Lau, Scorsese Squander Opportunity on 'Green Dragons'

Directed by: Andrew Lau, Andrew Loo; Runtime: 94 minutes
Grade: D-

Ray Liotta looks as if he's been crying on the cover artwork for Revenge of the Green Dragons, and it's easy to understand how that might be the case after finishing director Andrew Lau's return to organized crime drama. Expectations run high when a name like The Departed's Martin Scorsese aids in the production of the latest film from the director of Infernal Affairs, as if cosmic forces deemed the movie-going public worthy of seeing what the two minds could concoct together in a fresh thriller about Chinese gang activity in the streets of New York. It's a surprise -- disheartening, really -- to see such a blandly acted, tirelessly formulaic, and clumsily thematic waste of potential from these two voices who have largely defined the genre, halfheartedly showing cinematic flourishes confirming their involvement while adding nothing of substance to the equation. Even Liotta playing the almost-literal opposite of his character from Goodfellas doesn't really make a dent.

Revenge of the Green Dragons starts out by depicting the state of affairs for the New York Chinese underworld in 1989, with a pair of children, orphaned immigrant Sonny and his "adoptive" brother Steven, getting roped into organized crime by frequently dodging fights with the Green Dragons in and around their school. As an aftereffect of a particularly brutal incident where they didn't get away, Steven actually finds himself a recruit into the gang, to which Sonny follows shortly behind. They learn the ropes of how things work -- fighting, gun work, obeying orders -- which leads to the point where they're required to kill someone in a somewhat ceremonious initiation. Years pass, the gang grows and organizes, and the boys grow into higher-level enforcers for the Green Dragons with expected temperaments: as the once-battered Steven (Kevin Wu) violently lashes out and makes mistakes, Sonny (Justin Chon) calmly does his job with as little conflict as possible. This continues as the Green Dragons dabble in drugs, battle rival gangs, and earn the attention of FBI investigator Michael Bloom (Ray Liotta).

Despite the fact that the general atmosphere focused on '90s-era Chinese immigrants derives from an article published in the New Yorker by Fredric Dannen, there's so much of Revenge of the Green Dragons that lands unnaturally flat in setting up the young boys' ascent through the gang. Director Lau lathers on an odious, hollow representation of America's perception of foreigners, needlessly provoking instead of enriching whatever points it'd like to make about racial bias and mistreatment. There's enough wrong with the operations of the gang atmosphere itself, however, that dwelling on that real-world aspect isn't really necessary: writers Michael Di Jiacomo and co-director Andrew Loo hurl every gangster cliche in the book at Sonny and Steven's environment, from young kids loading guns to oblivious patsies and point-of-no-return murders. Everything's dressed up with scenes of violence that are both volatile and entirely banal, probably done in hopes that stylized stabbing and dismembering might elevate the material's gravity. It doesn't.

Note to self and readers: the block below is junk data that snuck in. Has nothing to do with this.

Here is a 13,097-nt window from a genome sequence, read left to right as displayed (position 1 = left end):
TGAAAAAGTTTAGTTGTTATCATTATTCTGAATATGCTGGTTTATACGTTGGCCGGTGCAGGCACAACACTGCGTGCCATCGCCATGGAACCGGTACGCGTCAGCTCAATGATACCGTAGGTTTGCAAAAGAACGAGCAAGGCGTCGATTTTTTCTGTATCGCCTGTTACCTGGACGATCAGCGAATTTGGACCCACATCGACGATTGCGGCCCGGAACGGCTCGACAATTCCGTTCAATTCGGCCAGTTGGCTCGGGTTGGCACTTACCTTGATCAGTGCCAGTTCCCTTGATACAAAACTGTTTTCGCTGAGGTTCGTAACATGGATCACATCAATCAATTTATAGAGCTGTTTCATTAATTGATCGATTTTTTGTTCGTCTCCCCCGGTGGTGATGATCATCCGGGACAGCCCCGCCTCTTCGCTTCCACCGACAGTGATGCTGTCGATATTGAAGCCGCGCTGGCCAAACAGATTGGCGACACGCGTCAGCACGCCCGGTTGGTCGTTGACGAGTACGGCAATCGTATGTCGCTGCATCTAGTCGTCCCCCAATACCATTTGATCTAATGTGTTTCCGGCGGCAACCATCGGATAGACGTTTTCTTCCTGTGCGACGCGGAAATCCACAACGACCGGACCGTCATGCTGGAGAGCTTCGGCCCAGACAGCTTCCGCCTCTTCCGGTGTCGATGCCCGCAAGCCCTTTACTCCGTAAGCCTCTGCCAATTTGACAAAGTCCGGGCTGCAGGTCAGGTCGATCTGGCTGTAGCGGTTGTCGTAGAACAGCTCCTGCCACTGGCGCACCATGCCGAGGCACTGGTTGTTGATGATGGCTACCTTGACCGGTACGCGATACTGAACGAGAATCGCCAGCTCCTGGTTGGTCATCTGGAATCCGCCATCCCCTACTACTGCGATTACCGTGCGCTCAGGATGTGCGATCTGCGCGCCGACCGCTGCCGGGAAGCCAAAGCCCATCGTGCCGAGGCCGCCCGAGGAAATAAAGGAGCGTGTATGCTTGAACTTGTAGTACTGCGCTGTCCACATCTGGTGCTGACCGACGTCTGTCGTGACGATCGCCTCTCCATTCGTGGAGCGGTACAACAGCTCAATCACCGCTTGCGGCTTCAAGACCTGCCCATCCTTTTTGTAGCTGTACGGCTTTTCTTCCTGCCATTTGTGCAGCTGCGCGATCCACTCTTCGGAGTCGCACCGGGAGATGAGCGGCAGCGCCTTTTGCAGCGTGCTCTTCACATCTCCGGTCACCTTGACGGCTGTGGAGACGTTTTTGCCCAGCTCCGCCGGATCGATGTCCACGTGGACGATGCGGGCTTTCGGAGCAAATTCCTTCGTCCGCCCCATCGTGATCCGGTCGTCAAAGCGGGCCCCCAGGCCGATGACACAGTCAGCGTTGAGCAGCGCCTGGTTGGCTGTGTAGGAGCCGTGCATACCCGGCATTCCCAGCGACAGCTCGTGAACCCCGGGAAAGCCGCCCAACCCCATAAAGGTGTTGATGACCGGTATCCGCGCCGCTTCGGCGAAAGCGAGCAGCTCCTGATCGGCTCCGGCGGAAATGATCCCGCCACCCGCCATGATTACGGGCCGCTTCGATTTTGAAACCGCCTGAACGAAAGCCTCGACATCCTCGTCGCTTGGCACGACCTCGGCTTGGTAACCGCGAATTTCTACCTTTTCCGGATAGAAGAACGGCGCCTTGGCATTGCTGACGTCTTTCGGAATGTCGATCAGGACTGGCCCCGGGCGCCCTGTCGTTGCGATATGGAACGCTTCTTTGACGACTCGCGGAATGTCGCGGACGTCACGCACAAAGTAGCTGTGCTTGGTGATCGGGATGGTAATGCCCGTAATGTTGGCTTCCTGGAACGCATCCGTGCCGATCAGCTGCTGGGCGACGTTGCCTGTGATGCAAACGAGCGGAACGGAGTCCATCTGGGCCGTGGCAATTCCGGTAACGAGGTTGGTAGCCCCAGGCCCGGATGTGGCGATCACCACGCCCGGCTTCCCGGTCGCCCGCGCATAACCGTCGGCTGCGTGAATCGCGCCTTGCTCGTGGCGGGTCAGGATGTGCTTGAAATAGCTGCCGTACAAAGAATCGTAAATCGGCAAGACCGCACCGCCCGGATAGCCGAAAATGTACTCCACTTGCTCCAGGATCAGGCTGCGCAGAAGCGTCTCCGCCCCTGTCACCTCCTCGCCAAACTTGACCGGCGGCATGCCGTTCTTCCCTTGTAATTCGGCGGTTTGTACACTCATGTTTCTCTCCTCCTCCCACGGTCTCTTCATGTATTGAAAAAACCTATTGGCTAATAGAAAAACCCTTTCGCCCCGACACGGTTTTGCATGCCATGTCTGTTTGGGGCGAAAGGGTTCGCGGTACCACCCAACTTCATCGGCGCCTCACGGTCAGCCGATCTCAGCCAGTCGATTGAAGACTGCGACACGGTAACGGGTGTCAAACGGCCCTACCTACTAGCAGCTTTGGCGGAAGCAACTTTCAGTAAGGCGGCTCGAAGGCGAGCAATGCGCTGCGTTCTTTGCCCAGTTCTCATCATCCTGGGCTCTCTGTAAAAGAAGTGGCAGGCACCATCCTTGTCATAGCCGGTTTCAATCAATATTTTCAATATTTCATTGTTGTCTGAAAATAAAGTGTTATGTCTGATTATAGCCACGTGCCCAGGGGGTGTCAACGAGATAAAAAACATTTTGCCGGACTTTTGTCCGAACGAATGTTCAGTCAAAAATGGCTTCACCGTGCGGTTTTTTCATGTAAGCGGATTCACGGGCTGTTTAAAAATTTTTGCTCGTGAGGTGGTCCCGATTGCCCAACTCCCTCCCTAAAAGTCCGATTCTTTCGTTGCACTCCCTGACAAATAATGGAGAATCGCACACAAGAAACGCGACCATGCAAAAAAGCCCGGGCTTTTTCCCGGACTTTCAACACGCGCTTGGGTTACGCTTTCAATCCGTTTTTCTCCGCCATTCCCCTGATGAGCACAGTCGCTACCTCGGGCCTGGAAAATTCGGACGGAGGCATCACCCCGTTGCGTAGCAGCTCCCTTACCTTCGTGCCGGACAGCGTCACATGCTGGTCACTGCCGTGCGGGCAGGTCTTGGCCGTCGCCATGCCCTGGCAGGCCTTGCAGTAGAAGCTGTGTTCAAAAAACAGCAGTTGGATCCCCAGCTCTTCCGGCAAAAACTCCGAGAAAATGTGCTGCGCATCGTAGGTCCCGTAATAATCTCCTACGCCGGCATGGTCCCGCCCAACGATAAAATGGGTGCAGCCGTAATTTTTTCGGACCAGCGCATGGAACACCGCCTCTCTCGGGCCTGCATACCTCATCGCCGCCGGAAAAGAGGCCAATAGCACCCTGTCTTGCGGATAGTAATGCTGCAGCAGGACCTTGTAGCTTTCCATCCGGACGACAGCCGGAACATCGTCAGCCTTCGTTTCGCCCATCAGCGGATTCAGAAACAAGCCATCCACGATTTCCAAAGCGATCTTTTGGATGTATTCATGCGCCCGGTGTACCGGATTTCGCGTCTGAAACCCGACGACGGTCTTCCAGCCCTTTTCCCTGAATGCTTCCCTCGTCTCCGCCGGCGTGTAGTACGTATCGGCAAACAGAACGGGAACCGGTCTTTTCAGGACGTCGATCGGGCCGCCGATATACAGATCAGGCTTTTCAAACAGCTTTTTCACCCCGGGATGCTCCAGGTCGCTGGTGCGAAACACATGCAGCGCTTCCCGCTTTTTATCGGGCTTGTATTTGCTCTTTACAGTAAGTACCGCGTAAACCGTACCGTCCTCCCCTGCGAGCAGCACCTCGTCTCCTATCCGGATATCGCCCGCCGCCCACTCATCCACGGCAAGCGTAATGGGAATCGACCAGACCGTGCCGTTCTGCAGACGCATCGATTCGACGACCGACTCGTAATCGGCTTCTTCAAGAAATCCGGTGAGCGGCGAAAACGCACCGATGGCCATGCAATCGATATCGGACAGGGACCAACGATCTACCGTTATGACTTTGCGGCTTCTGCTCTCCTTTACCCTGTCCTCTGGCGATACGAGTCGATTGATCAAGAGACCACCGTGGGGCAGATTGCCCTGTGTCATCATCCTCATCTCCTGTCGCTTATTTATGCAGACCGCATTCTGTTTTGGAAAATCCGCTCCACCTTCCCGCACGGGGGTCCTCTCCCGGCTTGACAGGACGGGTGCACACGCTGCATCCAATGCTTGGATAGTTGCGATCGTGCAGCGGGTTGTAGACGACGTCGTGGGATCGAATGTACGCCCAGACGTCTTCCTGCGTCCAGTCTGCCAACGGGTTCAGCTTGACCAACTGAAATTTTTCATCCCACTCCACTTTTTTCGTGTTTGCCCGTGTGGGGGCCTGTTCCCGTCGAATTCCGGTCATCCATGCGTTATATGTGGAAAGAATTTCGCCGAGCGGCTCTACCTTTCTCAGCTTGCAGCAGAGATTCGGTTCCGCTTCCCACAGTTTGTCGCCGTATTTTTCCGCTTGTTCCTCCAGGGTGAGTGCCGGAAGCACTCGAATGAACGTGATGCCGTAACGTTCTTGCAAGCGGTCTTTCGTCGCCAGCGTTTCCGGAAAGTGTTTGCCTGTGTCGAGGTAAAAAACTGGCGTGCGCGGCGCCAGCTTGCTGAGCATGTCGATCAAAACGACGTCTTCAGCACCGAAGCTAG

Glimmers of Scorsese and Lau can be spotted throughout Revenge of the Green Dragons' cinematic style, from the colorful introduction to the area's six gangs to black-and-white still frames that fake an archival look, but the entire film desperately lacks what elevates both filmmakers: characterization. There isn't a distinctive personality among the entire batch, whether it's Sonny and Steven's entirely predictable development into a romantic and loose-cannon respectively or the largely forgettable horde of Green Dragons, White Tigers, and other gang members. Some of that comes from questionable one-dimensional performances across the board, but it also comes from an inability to draw empathy for the "bad guys" and invite someone to really explore the characters' outlook on the crime syndicate. The complicated psyche of a Chan Wing-yan or a Henry Hill doesn't exist here, only the faint sympathetic conflict in Sonny's good-natured head as he explores romance with an innocent girl who could stir up conflict with the Dragons.

Without many distinguishing characteristics beyond a heavy-handed depiction of the era's sociopolitical climate, the entirety of Revenge of the Green Dragons plays out as little more than a blood-soaked imitation of the crime-drama films made by the names attached to this production, something even more obvious upon the arrival of the film's hokey last-minute twist. The mortal chaos generated by the Green Dragons' escalating influences and vendettas reaches this abrupt conclusion that just kinda ... happens, matter-of-factly justifying the film's title, without much dramatic build-up or true impact once the lights and cuffs start flying. There's no ironic glorification or gritty commentary to bolster things once all's said and done, either, only the shrug-worthy point that America's "Wild West" of opportunistic crime can easily find immigrants missing some teeth and fingers, if they don't end up with a bullet in the head first. Lacking little new to see or significant to say through its inspired-by-reality premise, things I'd expect from the filmmakers involved, there's little point in enduring this Green Dragon's abuse.

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